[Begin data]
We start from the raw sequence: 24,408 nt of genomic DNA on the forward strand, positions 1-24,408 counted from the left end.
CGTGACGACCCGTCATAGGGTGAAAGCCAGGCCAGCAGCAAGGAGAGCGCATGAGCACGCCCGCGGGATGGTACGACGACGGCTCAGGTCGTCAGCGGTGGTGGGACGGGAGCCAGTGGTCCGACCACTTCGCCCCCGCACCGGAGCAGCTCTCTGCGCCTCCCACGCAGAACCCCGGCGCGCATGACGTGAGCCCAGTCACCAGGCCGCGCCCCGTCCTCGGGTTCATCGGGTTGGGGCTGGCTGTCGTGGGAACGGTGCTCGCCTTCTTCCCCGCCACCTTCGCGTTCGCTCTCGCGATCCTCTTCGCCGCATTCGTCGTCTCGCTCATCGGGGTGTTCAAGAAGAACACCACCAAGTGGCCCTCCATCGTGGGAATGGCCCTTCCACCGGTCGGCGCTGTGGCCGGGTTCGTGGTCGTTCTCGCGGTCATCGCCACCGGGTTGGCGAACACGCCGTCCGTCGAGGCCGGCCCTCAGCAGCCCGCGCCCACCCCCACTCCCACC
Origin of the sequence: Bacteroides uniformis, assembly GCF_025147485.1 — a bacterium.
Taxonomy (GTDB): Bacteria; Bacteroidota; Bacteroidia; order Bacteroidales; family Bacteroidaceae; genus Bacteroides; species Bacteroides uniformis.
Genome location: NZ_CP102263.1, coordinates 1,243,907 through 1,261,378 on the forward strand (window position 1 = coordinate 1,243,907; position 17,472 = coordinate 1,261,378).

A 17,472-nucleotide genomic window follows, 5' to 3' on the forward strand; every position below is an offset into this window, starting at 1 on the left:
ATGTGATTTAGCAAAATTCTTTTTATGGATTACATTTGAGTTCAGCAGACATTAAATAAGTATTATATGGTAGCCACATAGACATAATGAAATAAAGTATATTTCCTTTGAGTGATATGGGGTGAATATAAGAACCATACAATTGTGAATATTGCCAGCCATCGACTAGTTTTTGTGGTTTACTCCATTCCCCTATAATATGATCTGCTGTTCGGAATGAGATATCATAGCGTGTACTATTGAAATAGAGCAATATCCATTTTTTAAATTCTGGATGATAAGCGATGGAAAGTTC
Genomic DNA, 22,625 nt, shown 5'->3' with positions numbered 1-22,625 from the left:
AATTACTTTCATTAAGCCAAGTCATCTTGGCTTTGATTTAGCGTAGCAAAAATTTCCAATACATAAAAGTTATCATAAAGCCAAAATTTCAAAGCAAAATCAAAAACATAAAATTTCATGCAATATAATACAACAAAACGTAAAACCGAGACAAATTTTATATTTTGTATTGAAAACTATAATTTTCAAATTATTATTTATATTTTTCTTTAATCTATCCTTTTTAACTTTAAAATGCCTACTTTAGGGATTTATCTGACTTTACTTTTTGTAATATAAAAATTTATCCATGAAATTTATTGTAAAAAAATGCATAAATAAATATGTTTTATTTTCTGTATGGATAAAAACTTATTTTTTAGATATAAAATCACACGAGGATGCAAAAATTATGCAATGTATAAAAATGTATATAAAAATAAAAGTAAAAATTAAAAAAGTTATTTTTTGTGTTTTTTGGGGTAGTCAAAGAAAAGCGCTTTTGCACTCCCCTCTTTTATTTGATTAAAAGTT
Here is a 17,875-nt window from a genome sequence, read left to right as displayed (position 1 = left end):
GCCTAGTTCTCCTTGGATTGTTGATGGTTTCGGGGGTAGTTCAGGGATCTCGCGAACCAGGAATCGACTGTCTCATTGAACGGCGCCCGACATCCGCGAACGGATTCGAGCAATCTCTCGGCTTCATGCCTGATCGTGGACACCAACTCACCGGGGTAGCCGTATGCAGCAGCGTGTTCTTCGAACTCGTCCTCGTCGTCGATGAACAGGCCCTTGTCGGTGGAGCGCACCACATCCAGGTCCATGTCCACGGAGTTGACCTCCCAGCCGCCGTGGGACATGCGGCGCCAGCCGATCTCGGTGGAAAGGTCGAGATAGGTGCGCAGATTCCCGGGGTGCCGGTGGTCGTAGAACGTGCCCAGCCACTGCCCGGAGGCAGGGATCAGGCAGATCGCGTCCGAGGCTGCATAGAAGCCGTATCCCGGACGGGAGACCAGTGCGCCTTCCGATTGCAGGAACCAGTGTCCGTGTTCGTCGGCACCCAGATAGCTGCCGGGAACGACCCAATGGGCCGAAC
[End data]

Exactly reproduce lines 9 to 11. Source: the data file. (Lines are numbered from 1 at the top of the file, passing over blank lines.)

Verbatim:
AATTACTTTCATTAAGCCAAGTCATCTTGGCTTTGATTTAGCGTAGCAAAAATTTCCAATACATAAAAGTTATCATAAAGCCAAAATTTCAAAGCAAAATCAAAAACATAAAATTTCATGCAATATAATACAACAAAACGTAAAACCGAGACAAATTTTATATTTTGTATTGAAAACTATAATTTTCAAATTATTATTTATATTTTTCTTTAATCTATCCTTTTTAACTTTAAAATGCCTACTTTAGGGATTTATCTGACTTTACTTTTTGTAATATAAAAATTTATCCATGAAATTTATTGTAAAAAAATGCATAAATAAATATGTTTTATTTTCTGTATGGATAAAAACTTATTTTTTAGATATAAAATCACACGAGGATGCAAAAATTATGCAATGTATAAAAATGTATATAAAAATAAAAGTAAAAATTAAAAAAGTTATTTTTTGTGTTTTTTGGGGTAGTCAAAGAAAAGCGCTTTTGCACTCCCCTCTTTTATTTGATTAAAAGTT
Here is a 17,875-nt window from a genome sequence, read left to right as displayed (position 1 = left end):
GCCTAGTTCTCCTTGGATTGTTGATGGTTTCGGGGGTAGTTCAGGGATCTCGCGAACCAGGAATCGACTGTCTCATTGAACGGCGCCCGACATCCGCGAACGGATTCGAGCAATCTCTCGGCTTCATGCCTGATCGTGGACACCAACTCACCGGGGTAGCCGTATGCAGCAGCGTGTTCTTCGAACTCGTCCTCGTCGTCGATGAACAGGCCCTTGTCGGTGGAGCGCACCACATCCAGGTCCATGTCCACGGAGTTGACCTCCCAGCCGCCGTGGGACATGCGGCGCCAGCCGATCTCGGTGGAAAGGTCGAGATAGGTGCGCAGATTCCCGGGGTGCCGGTGGTCGTAGAACGTGCCCAGCCACTGCCCGGAGGCAGGGATCAGGCAGATCGCGTCCGAGGCTGCATAGAAGCCGTATCCCGGACGGGAGACCAGTGCGCCTTCCGATTGCAGGAACCAGTGTCCGTGTTCGTCGGCACCCAGATAGCTGCCGGGAACGACCCAATGGGCCGAAC